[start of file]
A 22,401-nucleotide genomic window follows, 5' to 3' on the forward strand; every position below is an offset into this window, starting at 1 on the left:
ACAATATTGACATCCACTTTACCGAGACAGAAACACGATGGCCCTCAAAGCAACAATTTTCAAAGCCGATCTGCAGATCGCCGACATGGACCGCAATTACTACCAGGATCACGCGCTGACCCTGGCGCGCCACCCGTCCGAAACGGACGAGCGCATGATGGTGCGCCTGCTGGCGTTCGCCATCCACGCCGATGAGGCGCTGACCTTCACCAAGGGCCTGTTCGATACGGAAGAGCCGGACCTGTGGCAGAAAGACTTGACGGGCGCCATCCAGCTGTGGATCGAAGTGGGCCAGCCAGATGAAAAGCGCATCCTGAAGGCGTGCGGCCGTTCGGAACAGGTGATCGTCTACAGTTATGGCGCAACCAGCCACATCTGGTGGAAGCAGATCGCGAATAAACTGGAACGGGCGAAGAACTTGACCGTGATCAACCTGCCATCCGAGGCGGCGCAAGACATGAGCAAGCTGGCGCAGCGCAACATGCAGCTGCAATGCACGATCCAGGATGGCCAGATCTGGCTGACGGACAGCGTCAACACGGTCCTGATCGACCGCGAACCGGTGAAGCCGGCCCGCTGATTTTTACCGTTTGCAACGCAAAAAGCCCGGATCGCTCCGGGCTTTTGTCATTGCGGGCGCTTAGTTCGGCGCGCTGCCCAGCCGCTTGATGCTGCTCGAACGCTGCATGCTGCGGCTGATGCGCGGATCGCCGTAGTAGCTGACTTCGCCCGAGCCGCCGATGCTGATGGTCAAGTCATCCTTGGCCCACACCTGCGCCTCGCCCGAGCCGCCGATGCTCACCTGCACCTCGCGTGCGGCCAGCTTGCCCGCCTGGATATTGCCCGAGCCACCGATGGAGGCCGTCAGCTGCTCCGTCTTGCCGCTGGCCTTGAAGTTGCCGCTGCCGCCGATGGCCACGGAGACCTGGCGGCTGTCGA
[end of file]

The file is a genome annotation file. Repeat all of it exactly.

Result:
A 22,401-nucleotide genomic window follows, 5' to 3' on the forward strand; every position below is an offset into this window, starting at 1 on the left:
ACAATATTGACATCCACTTTACCGAGACAGAAACACGATGGCCCTCAAAGCAACAATTTTCAAAGCCGATCTGCAGATCGCCGACATGGACCGCAATTACTACCAGGATCACGCGCTGACCCTGGCGCGCCACCCGTCCGAAACGGACGAGCGCATGATGGTGCGCCTGCTGGCGTTCGCCATCCACGCCGATGAGGCGCTGACCTTCACCAAGGGCCTGTTCGATACGGAAGAGCCGGACCTGTGGCAGAAAGACTTGACGGGCGCCATCCAGCTGTGGATCGAAGTGGGCCAGCCAGATGAAAAGCGCATCCTGAAGGCGTGCGGCCGTTCGGAACAGGTGATCGTCTACAGTTATGGCGCAACCAGCCACATCTGGTGGAAGCAGATCGCGAATAAACTGGAACGGGCGAAGAACTTGACCGTGATCAACCTGCCATCCGAGGCGGCGCAAGACATGAGCAAGCTGGCGCAGCGCAACATGCAGCTGCAATGCACGATCCAGGATGGCCAGATCTGGCTGACGGACAGCGTCAACACGGTCCTGATCGACCGCGAACCGGTGAAGCCGGCCCGCTGATTTTTACCGTTTGCAACGCAAAAAGCCCGGATCGCTCCGGGCTTTTGTCATTGCGGGCGCTTAGTTCGGCGCGCTGCCCAGCCGCTTGATGCTGCTCGAACGCTGCATGCTGCGGCTGATGCGCGGATCGCCGTAGTAGCTGACTTCGCCCGAGCCGCCGATGCTGATGGTCAAGTCATCCTTGGCCCACACCTGCGCCTCGCCCGAGCCGCCGATGCTCACCTGCACCTCGCGTGCGGCCAGCTTGCCCGCCTGGATATTGCCCGAGCCACCGATGGAGGCCGTCAGCTGCTCCGTCTTGCCGCTGGCCTTGAAGTTGCCGCTGCCGCCGATGGCCACGGAGACCTGGCGGCTGTCGA